Obama Threatens to Veto Bill Giving Small Business Greater Voice in CFPB Rulemaking
Posted by Staff on May 04, 2015
As America celebrates Small Business Week, here’s an important editorial on President Obama’s threat to veto H.R. 1195, a bipartisan bill designed to give small businesses the opportunity to have their voices heard at the Consumer Financial Protection Bureau (CFPB).

The bill passed the Financial Services Committee by a vote of 53-5 and the House last month by a vote of 235-183.

As Rep. Robert Pittenger (R-NC) said, “Too often, CFPB regulations designed for massive, ‘systemic risk’ financial institutions end up hurting small businesses, credit unions and community banks.  This bipartisan legislation will restore balance, continuing strong protections for consumers while allowing small businesses the freedom to grow and create good paying jobs.”

Chairman Jeb Hensarling (R-TX) praised the legislation:  “An agency as powerful as the CFPB will benefit from the advice of small businesses, community banks and credit unions. The CFPB should listen to them so it can issue smart regulations rather than dumb regulations that harm Main Street America.”

Editorial:  Obama Threatens To Veto Bill Giving Small Biz Greater Voice In CFPB Rulemaking
Investor’s Business Daily – May 1, 2015

President Obama claims to champion small business, yet he's threatening to veto a bipartisan bill to give small businesses and banks a voice in regulation so that new rules won't overburden them and kill jobs.

The White House warned Congress last week that it opposes a bill to make the powerful Consumer Financial Protection Bureau more accountable to small businesses.

HR 1195, which passed by a 235-183 vote margin, would force the CFPB to pay attention to the concerns of small businesses, community banks and credit unions when developing new rules and regulations.

Small business owners, along with the public and press, have been barred from CFPB meetings with radical activist advisors.

CFPB Director Richard Cordray and other top officials met behind closed doors with his hand-picked Consumer Advisory Board, which has undue influence over financial regulatory policy. Secret talks have covered issues ranging from new mortgage regulations to onerous new rules for auto lenders and payday lenders.

It's critical that the financial community knows how these powerful officials are scheming with the radical nonprofit sector to control it. CFPB has the power to regulate virtually every consumer financial transaction in the U.S.

Its 25-member Consumer Advisory Board includes former Acorn activists, trial lawyers who make a living suing banks, and even a member of the Democratic National Committee. Some have taken hundreds of thousands of dollars in federal grant money to gin up housing and lending discrimination complaints.

These radicals not only advise the government on new bank rules but also influence their enforcement actions against creditors.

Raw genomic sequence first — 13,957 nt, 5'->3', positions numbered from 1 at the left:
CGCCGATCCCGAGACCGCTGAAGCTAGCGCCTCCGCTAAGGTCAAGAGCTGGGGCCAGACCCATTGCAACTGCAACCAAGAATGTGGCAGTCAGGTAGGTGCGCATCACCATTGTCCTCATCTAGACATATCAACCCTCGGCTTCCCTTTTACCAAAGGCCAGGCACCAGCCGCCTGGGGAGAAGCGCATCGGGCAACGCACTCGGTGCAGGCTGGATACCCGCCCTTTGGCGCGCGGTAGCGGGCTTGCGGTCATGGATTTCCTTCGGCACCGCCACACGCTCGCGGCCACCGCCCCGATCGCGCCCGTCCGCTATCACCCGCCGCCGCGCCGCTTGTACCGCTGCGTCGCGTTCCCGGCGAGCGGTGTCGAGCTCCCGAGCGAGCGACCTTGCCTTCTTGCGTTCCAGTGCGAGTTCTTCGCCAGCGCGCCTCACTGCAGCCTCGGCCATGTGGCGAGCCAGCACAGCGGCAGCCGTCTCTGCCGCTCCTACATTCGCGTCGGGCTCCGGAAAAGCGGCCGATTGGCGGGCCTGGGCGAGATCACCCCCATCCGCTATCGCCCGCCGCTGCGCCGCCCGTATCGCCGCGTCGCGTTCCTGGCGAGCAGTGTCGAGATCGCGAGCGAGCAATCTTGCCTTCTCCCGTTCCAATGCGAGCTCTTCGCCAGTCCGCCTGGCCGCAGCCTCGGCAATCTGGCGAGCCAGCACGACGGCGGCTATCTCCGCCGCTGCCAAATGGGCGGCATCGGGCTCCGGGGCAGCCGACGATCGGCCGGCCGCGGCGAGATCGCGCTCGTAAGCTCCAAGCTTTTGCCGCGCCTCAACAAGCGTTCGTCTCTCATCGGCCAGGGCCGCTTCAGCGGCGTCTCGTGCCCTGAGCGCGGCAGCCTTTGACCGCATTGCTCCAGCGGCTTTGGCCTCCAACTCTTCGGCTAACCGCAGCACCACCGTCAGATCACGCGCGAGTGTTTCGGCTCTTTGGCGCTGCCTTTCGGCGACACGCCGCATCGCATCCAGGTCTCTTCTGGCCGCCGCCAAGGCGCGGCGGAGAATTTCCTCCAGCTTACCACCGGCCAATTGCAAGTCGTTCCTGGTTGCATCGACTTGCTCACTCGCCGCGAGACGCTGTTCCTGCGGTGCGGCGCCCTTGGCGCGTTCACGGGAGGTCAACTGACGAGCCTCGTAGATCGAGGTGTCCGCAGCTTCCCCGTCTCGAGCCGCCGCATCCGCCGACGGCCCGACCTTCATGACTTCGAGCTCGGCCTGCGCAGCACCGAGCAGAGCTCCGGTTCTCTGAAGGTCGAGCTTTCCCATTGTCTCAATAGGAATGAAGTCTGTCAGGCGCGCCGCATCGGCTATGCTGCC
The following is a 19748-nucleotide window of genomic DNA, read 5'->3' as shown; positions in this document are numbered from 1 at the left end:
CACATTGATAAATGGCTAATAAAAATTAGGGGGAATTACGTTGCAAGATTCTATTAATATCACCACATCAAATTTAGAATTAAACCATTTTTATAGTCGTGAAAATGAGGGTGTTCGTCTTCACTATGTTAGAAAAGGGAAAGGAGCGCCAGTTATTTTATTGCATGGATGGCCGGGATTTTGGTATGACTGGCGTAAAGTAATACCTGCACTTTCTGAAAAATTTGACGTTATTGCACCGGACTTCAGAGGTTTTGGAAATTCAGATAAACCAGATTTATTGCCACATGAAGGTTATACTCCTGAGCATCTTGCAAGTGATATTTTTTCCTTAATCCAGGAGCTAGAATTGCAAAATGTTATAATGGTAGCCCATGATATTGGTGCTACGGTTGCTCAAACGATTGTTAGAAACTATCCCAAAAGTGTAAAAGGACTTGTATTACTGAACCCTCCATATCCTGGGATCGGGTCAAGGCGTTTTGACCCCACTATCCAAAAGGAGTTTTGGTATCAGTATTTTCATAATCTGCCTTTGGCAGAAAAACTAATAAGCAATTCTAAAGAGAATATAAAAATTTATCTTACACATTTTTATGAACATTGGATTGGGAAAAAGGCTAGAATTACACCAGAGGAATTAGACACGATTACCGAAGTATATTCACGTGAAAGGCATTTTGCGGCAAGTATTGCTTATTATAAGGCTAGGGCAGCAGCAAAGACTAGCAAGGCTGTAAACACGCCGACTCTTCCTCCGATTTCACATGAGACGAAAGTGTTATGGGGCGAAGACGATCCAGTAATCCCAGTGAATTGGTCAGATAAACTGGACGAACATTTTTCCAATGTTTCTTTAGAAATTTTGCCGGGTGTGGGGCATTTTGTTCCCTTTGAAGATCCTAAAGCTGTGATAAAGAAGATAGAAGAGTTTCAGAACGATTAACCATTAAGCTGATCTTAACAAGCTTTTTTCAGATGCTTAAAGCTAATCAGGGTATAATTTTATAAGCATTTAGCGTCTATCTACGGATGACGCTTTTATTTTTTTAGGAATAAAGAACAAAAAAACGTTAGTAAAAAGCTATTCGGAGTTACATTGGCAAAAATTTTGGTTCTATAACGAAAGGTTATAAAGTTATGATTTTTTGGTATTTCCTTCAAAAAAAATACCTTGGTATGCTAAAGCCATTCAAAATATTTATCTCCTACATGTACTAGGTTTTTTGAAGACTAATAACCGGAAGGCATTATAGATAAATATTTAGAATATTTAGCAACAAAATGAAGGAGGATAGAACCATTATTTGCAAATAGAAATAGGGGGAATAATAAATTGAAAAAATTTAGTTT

Right now, CFPB is not consulting with small businesses and lenders before making rules that harm them, even though they make up the backbone of the economy. In 2013, for instance, a small-business man drove to Jackson, Miss., to attend a meeting of the Consumer Advisory Board but was turned away. "We just don't allow anybody from the public into these meetings," Bobby Riggs said he was gruffly told by a CFPB official.

But the new House bill, introduced by Rep. Robert Pittenger, R-N.C., would establish a new Small Business Advisory Board to give such owners a voice in CFPB affairs and create some balance in an agency that has shown a strong anti-business bias.

It would also create a permanent Community Bank Advisory Council and a Credit Union Advisory Council. The business advisory boards will be paid for by making a tiny reduction — 0.1% — in the amount of funds that the CFPB is allowed to draw from the Federal Reserve over the next 10 years.

Hillary Clinton recently said that she was "surprised" to learn that small businesses were struggling. For an explanation, she can look at all the red tape with which CFPB is strangling them, in addition to ObamaCare mandates.

Obama argues that he opposes Pittenger's sensible bill because it would slightly reduce CFPB spending to offset the cost of the new boards. But the real reason is: he doesn't want business owners to loosen the death grip that radical anti-business activists have on the agency.

A pressure group that Sen. Elizabeth Warren set up to create CFPB — Americans for Financial Reform — is blitzing Congress to defeat the bill. In letters to Democrats, it warns them that the legislation is "a Trojan Horse designed to limit the Consumer Bureau's work" and strongly urges them to help kill it in the Senate before it gets to Obama's desk.

Some of the most radical lobbyists in Washington — including La Raza, National Community Reinvestment Coalition, Greenlining Institute, National People's Action and SEIU — have signed the letters.

What they're really worried about is losing their radical hold over CFPB and the financial sector.

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